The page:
"I Can't Hardly Stand It", by The Cramps.
You really should go to see "Only Lovers Left Alive", the new Jim Jarmusch film, while you have the chance. His films never stay on for long, and the last one, "The Limits of Control", was only screened in Canberra as part of the "Blink and You'll Miss It" series at the ARC, over summer, and on dates when we were interstate. (Which was a shame, because it was unusual for a Jarmusch film in being shot largely in broad daylight, and I would much rather have seen it as intended, on the big screen, than as I ended up seeing it, at home on the telly.)
"Only Lovers Left Alive", on the other hand, is of necessity filmed entirely at night, or in darkened interiors. This is because it is a vampire film, a genre of which I have seen precisely one film: this one. This makes me, of course, an expert. Well, it doesn't, but that's okay because this is not really a vampire film at all. It is, rather, a very sweet story -- a very sweet story that just happens to be about vampires. It is also a very funny film. It looks fantastic, as well, particularly the scenes shot outside, at night, in the streets of Tangier and Detroit. (Was that really Jack White's house?)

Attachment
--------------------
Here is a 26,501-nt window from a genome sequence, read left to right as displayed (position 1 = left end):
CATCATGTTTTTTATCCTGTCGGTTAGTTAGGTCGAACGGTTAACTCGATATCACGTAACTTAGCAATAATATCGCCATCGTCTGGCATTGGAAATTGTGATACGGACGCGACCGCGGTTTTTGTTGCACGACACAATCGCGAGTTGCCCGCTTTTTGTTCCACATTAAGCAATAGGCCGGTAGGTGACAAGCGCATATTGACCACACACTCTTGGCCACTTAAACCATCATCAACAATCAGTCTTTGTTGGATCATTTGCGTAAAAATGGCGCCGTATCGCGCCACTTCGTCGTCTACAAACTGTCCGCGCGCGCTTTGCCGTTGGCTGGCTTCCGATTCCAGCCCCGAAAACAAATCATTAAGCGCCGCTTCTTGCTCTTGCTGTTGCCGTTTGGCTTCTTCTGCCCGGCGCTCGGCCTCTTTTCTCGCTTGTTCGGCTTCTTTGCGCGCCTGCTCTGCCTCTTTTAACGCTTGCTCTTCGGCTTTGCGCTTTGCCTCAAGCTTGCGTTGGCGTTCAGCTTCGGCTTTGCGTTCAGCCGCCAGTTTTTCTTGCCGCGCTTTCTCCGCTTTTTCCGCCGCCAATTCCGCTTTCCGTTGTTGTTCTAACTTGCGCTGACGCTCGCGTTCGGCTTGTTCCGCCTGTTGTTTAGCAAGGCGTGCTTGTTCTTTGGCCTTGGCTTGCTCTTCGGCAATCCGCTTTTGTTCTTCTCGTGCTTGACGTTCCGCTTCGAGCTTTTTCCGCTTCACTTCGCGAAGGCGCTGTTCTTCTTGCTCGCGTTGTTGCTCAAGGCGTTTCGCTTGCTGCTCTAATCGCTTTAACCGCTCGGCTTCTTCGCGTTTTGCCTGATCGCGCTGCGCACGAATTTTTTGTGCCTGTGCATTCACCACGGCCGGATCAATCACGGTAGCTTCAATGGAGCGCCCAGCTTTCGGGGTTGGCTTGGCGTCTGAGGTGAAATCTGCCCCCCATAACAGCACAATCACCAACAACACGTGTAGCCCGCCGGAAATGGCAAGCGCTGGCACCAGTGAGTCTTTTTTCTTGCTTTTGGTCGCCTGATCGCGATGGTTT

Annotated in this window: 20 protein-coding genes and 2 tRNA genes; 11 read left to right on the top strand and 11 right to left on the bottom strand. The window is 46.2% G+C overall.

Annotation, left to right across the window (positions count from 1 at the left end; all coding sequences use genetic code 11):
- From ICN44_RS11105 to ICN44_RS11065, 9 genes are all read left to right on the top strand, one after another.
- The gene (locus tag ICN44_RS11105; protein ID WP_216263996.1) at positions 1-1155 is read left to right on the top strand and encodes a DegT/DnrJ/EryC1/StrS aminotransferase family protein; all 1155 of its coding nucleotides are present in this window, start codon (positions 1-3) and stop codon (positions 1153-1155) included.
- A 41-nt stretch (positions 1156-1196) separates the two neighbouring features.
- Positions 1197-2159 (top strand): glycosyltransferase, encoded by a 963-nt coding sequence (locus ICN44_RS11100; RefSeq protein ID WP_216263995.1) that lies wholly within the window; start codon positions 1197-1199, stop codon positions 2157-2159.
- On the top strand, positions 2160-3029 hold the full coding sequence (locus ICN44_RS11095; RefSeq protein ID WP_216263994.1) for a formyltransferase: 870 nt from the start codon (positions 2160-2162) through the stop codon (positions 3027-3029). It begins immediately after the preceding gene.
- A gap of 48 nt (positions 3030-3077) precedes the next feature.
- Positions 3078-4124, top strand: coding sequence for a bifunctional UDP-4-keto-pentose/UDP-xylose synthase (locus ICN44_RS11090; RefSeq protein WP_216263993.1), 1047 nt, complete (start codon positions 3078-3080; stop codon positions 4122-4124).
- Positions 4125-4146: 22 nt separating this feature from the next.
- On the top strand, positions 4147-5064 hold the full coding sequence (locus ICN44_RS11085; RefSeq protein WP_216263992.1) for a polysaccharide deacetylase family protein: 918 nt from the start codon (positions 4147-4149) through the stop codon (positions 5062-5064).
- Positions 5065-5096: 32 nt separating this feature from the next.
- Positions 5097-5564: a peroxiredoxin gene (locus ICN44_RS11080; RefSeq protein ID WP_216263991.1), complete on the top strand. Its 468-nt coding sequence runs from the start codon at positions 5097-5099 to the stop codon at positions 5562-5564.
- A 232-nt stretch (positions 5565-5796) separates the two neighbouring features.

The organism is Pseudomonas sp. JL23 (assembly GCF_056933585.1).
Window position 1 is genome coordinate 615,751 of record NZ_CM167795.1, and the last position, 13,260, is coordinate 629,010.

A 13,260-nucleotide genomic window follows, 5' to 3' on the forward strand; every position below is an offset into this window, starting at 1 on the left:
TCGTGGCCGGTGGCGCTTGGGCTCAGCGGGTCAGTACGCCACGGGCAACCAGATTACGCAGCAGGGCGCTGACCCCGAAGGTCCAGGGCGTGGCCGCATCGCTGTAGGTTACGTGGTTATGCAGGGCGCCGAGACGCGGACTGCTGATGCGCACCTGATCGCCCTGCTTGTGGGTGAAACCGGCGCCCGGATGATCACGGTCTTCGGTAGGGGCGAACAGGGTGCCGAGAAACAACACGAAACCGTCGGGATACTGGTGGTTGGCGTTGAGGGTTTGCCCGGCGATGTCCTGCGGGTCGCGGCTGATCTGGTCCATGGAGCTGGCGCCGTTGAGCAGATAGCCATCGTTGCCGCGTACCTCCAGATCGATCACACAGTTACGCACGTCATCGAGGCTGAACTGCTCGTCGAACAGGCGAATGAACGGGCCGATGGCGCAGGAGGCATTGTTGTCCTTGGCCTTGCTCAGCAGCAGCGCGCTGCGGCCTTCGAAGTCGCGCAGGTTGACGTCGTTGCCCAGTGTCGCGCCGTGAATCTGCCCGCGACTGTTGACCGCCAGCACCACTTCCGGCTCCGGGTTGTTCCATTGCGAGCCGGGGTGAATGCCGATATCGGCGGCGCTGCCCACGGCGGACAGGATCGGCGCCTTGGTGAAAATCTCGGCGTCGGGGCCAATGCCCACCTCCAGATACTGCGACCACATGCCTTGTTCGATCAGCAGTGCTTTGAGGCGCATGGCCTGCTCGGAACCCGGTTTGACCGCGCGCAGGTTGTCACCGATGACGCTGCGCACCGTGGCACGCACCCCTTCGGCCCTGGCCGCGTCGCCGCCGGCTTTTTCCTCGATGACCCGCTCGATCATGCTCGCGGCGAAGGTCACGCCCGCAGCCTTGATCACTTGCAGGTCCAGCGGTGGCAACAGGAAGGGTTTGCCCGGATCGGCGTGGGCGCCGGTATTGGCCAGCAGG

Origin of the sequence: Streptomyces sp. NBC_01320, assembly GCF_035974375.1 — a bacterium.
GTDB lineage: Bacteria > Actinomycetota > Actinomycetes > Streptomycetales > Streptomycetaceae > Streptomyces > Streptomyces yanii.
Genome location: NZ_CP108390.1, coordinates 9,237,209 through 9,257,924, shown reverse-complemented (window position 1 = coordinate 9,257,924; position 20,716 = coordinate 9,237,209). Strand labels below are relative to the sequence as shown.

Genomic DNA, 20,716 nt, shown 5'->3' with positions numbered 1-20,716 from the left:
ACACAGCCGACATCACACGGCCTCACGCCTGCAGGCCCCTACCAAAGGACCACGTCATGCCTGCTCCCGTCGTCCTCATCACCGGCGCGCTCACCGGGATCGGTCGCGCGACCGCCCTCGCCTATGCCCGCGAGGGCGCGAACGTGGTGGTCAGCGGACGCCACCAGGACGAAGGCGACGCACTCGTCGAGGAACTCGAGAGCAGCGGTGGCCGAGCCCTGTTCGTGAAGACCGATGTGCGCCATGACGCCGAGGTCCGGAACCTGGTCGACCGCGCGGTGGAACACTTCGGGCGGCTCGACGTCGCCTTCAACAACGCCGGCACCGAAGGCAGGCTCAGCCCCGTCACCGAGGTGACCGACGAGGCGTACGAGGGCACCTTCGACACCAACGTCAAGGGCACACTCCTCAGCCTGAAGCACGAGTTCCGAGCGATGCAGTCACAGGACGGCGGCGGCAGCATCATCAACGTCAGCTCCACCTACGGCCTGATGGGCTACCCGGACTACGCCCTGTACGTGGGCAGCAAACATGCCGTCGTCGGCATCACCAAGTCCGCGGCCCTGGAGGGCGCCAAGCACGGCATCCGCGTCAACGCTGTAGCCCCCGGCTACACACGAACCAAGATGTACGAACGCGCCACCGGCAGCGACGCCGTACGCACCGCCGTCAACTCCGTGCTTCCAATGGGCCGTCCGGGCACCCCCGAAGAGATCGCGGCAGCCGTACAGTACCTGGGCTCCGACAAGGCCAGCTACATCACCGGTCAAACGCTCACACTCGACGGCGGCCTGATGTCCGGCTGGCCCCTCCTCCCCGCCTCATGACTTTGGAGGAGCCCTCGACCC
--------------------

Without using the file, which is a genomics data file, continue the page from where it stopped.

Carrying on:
The male vampire lead, played by Tom Hiddleston, is a collector of vintage stuff, especially stuff relating to music, and the film might be taken at one level to be a lament for things having been better in the "old days". (So, it probably really was Jack White's house, then.) This includes listening to music on seven-inch, forty-five-revolutions-per-minute vinyl discs. It also includes preferring the obscure original to the better-known cover version. (And haven't we all done that?)
In this case, though, my vote is for the cover version. Actually, I didn't even know until watching this movie that "Can't Hardly Stand It" was a Charlie Feathers song (thus revealing that I don't watch Tarantino movies). And, perfectly in keeping with the tone of the movie as the Feathers recording is, I can only hear it through the prism of The Cramps, whose version I know better than I know my own name, and who probably themselves knew a thing or two about vampire movies. Plus, no band was more retro in the early eighties than The Cramps, which makes Jarmusch's choice of this particular song, for me at least, close to perfect: it posits that one person's retro is another person's modern travesty. Either that or he just happened to have a copy of the record lying around.